Studies tend to agree that autonomy is one of the key pillars of happiness in the workplace, but this can be hard to achieve unless you work for yourself or secretly read the Beano behind your boss’s onerous report.
But a growing number of businesses are wising up to the idea that a happy workforce equals a productive workforce and are giving increasing agency to their workforce.
GetMyBoat.com is a boat rental marketplace with hubs all over the world. Kira Maixner, head of digital communications, says, "In addition to our San Francisco headquarters, our team is spread out across South Africa, Canada, and Nicaragua. Last year, a colleague and I were allowed to work remote from Italy and Nicaragua, respectively."
The team works using tools such as Slack, video, and phone conferencing, and even shared Google docs. Sure, scheduling can be a bit difficult, says Maixner, "but it always works out in the end. Since 2013, we’ve thrived with a remote team, growing our marketplace to 64,000 boats in 171 countries. We are able to hire some of the best talent in the industry because of the flexibility afforded by our COO, Bryan Petro." For Maixner, "Having the ability to work remote from another country gives me the best of both worlds, it's 'bleisure' at its finest. By day I have the stability and routine that having a full-time position allows, yet, in my spare time, I am able to explore different cultures and countries."
Of course autonomy means that Maixner has to be diligent about managing her schedule to complete projects but, she says, "it also gives me a sense of self-management and independence that I don't necessarily feel while working in a traditional workplace".
Luke Hughes is co-founder of personal training course provider Origym. He says, "In my experience staff are at their happiest when they are not micro managed or have a very ridged set of tasks that they must adhere to on a daily basis. Every employee wants to feel valued and feel like they are making a difference, which is why placing overall goals rather than breaking every single task down and enforcing time-based objectives is important."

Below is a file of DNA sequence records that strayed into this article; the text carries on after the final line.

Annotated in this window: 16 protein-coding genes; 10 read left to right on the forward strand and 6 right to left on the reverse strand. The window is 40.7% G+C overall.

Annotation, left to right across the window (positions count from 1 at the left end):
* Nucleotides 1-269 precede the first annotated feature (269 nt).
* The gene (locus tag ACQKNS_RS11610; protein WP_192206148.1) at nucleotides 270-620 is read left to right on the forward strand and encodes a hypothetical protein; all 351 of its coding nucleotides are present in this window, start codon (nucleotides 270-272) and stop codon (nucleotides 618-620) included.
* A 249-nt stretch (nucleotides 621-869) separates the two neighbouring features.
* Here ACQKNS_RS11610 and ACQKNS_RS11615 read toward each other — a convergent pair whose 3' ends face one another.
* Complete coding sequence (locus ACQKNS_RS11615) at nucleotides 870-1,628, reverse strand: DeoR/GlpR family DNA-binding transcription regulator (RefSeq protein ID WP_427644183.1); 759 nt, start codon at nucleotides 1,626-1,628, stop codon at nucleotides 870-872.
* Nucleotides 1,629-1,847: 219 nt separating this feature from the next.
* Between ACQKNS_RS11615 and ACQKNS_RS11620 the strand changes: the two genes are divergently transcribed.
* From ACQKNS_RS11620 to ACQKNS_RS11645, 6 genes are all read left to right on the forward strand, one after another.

Origym has certain fixed days for staff but for the most part they come in any time between 8am and 8pm. Says Hughes, "We all function differently. Some people are early risers and other prefer a lie-in, whatever makes them more productive".
Adrian Harvey, founder of learning and development company Elephants Don’t Forget, works on the assumption that his staff know what has to be done and when the client deadlines are. "They are all smart and all adults and we tell them to work their life around work and work their work around their life. So our account director won't travel on Monday or Friday as she has better things to do than sit in traffic for hours. So long as the work gets done and the customers are happy, I'm happy."
Harvey adds, "If somebody needs a haircut or wants to hit the gym at 10.30 then do, but take responsibility and make sure service delivery is still excellent and that you as an individual get your work done." He applies this to his own work too: "I went to see my kids play rugby one Friday afternoon instead of completing a client report due for Monday. I did the report Saturday morning instead."
It’s almost a no-brainer for a business owner as it results in better employee engagement: "Everybody on the team puts in more hours than we directly compensate them for because they want to and they care, but at the same time, we are really generous with holiday and give six weeks and the directors man the phones over Christmas."
It works at Elephants Don’t Forget, says Harvey, because everyone is on board with what’s expected. Thus, insightful recruitment is key. However, he warns, "though it may sound cool and enviable, to be honest it takes a very disciplined person to work like this. It's not for everybody. Some people simply can't operate without clear and highly structured operating environments."